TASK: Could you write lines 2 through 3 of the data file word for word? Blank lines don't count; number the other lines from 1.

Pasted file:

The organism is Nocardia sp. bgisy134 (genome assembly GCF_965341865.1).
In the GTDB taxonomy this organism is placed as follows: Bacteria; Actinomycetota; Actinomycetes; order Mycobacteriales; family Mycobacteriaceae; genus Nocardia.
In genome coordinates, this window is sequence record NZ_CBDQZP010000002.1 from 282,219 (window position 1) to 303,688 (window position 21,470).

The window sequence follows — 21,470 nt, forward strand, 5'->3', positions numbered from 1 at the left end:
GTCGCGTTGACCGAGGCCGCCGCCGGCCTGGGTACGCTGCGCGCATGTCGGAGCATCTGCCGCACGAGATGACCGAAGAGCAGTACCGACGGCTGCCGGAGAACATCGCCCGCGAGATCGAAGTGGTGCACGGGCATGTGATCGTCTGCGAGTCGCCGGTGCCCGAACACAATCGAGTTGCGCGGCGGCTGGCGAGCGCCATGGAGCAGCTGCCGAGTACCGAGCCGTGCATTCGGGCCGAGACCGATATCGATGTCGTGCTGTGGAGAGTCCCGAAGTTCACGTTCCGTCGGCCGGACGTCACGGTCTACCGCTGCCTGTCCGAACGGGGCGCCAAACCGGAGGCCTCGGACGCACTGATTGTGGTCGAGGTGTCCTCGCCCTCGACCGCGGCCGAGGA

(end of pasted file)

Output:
In the GTDB taxonomy this organism is placed as follows: Bacteria; Actinomycetota; Actinomycetes; order Mycobacteriales; family Mycobacteriaceae; genus Nocardia.
In genome coordinates, this window is sequence record NZ_CBDQZP010000002.1 from 282,219 (window position 1) to 303,688 (window position 21,470).